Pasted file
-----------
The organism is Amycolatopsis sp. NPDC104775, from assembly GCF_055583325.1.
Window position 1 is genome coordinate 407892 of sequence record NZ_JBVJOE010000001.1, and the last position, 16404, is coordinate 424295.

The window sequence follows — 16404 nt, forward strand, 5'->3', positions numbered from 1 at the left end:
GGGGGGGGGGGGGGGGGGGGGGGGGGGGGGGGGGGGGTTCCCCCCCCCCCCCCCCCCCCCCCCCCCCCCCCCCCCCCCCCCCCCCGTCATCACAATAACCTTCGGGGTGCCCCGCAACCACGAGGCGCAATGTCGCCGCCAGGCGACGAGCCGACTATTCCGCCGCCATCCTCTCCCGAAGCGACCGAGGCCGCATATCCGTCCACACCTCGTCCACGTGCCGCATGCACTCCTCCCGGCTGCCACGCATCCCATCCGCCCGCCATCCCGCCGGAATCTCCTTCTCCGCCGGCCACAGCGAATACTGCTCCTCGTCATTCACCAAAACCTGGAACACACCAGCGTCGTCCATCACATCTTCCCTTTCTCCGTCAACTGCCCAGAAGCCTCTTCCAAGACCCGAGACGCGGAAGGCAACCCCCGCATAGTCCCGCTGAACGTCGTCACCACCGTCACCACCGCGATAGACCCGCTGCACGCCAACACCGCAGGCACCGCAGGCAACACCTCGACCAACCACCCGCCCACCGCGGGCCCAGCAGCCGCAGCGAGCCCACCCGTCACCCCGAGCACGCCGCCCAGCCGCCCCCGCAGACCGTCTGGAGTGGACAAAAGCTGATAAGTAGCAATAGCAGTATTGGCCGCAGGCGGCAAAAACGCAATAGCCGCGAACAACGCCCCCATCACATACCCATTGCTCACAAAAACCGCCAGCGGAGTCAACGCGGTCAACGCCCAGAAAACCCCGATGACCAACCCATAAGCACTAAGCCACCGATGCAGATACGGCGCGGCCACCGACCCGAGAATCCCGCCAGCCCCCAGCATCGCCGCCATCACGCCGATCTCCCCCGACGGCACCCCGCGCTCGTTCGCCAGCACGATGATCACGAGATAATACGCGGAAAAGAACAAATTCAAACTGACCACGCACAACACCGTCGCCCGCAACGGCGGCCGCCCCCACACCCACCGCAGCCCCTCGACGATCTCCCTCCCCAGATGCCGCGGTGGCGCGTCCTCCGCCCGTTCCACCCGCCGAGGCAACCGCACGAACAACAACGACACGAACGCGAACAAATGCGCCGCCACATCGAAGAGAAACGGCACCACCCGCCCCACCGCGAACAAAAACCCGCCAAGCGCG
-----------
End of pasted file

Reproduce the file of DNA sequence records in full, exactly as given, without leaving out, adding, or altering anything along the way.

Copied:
The organism is Amycolatopsis sp. NPDC104775, from assembly GCF_055583325.1.
Window position 1 is genome coordinate 407892 of sequence record NZ_JBVJOE010000001.1, and the last position, 16404, is coordinate 424295.

The window sequence follows — 16404 nt, forward strand, 5'->3', positions numbered from 1 at the left end:
GGGGGGGGGGGGGGGGGGGGGGGGGGGGGGGGGGGGGTTCCCCCCCCCCCCCCCCCCCCCCCCCCCCCCCCCCCCCCCCCCCCCCGTCATCACAATAACCTTCGGGGTGCCCCGCAACCACGAGGCGCAATGTCGCCGCCAGGCGACGAGCCGACTATTCCGCCGCCATCCTCTCCCGAAGCGACCGAGGCCGCATATCCGTCCACACCTCGTCCACGTGCCGCATGCACTCCTCCCGGCTGCCACGCATCCCATCCGCCCGCCATCCCGCCGGAATCTCCTTCTCCGCCGGCCACAGCGAATACTGCTCCTCGTCATTCACCAAAACCTGGAACACACCAGCGTCGTCCATCACATCTTCCCTTTCTCCGTCAACTGCCCAGAAGCCTCTTCCAAGACCCGAGACGCGGAAGGCAACCCCCGCATAGTCCCGCTGAACGTCGTCACCACCGTCACCACCGCGATAGACCCGCTGCACGCCAACACCGCAGGCACCGCAGGCAACACCTCGACCAACCACCCGCCCACCGCGGGCCCAGCAGCCGCAGCGAGCCCACCCGTCACCCCGAGCACGCCGCCCAGCCGCCCCCGCAGACCGTCTGGAGTGGACAAAAGCTGATAAGTAGCAATAGCAGTATTGGCCGCAGGCGGCAAAAACGCAATAGCCGCGAACAACGCCCCCATCACATACCCATTGCTCACAAAAACCGCCAGCGGAGTCAACGCGGTCAACGCCCAGAAAACCCCGATGACCAACCCATAAGCACTAAGCCACCGATGCAGATACGGCGCGGCCACCGACCCGAGAATCCCGCCAGCCCCCAGCATCGCCGCCATCACGCCGATCTCCCCCGACGGCACCCCGCGCTCGTTCGCCAGCACGATGATCACGAGATAATACGCGGAAAAGAACAAATTCAAACTGACCACGCACAACACCGTCGCCCGCAACGGCGGCCGCCCCCACACCCACCGCAGCCCCTCGACGATCTCCCTCCCCAGATGCCGCGGTGGCGCGTCCTCCGCCCGTTCCACCCGCCGAGGCAACCGCACGAACAACAACGACACGAACGCGAACAAATGCGCCGCCACATCGAAGAGAAACGGCACCACCCGCCCCACCGCGAACAAAAACCCGCCAAGCGCG